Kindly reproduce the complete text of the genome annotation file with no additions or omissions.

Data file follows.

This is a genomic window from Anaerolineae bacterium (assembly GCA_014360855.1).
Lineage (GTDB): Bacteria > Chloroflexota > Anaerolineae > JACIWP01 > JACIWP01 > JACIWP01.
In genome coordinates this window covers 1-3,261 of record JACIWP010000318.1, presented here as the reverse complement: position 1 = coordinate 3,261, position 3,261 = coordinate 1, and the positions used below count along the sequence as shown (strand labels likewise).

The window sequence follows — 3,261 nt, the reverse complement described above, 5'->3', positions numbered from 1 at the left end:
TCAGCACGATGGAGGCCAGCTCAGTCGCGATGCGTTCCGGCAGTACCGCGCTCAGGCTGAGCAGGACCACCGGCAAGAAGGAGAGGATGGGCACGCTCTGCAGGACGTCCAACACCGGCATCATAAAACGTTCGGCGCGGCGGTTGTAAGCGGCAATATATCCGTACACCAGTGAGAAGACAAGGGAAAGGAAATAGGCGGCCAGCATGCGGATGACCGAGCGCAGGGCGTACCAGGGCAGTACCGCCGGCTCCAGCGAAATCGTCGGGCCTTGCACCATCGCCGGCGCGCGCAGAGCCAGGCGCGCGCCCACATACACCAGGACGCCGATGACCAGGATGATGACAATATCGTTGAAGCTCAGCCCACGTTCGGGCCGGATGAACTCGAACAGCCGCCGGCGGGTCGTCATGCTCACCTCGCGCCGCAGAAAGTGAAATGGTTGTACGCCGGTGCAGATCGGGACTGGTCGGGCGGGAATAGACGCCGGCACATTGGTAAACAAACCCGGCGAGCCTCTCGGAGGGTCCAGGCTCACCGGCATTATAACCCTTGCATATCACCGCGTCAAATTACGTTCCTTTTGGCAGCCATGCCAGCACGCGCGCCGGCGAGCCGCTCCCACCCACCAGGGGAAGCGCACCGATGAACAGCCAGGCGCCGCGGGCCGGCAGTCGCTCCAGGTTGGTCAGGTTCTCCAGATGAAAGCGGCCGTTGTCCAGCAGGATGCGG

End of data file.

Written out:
This is a genomic window from Anaerolineae bacterium (assembly GCA_014360855.1).
Lineage (GTDB): Bacteria > Chloroflexota > Anaerolineae > JACIWP01 > JACIWP01 > JACIWP01.
In genome coordinates this window covers 1-3,261 of record JACIWP010000318.1, presented here as the reverse complement: position 1 = coordinate 3,261, position 3,261 = coordinate 1, and the positions used below count along the sequence as shown (strand labels likewise).

The window sequence follows — 3,261 nt, the reverse complement described above, 5'->3', positions numbered from 1 at the left end:
TCAGCACGATGGAGGCCAGCTCAGTCGCGATGCGTTCCGGCAGTACCGCGCTCAGGCTGAGCAGGACCACCGGCAAGAAGGAGAGGATGGGCACGCTCTGCAGGACGTCCAACACCGGCATCATAAAACGTTCGGCGCGGCGGTTGTAAGCGGCAATATATCCGTACACCAGTGAGAAGACAAGGGAAAGGAAATAGGCGGCCAGCATGCGGATGACCGAGCGCAGGGCGTACCAGGGCAGTACCGCCGGCTCCAGCGAAATCGTCGGGCCTTGCACCATCGCCGGCGCGCGCAGAGCCAGGCGCGCGCCCACATACACCAGGACGCCGATGACCAGGATGATGACAATATCGTTGAAGCTCAGCCCACGTTCGGGCCGGATGAACTCGAACAGCCGCCGGCGGGTCGTCATGCTCACCTCGCGCCGCAGAAAGTGAAATGGTTGTACGCCGGTGCAGATCGGGACTGGTCGGGCGGGAATAGACGCCGGCACATTGGTAAACAAACCCGGCGAGCCTCTCGGAGGGTCCAGGCTCACCGGCATTATAACCCTTGCATATCACCGCGTCAAATTACGTTCCTTTTGGCAGCCATGCCAGCACGCGCGCCGGCGAGCCGCTCCCACCCACCAGGGGAAGCGCACCGATGAACAGCCAGGCGCCGCGGGCCGGCAGTCGCTCCAGGTTGGTCAGGTTCTCCAGATGAAAGCGGCCGTTGTCCAGCAGGATGCGG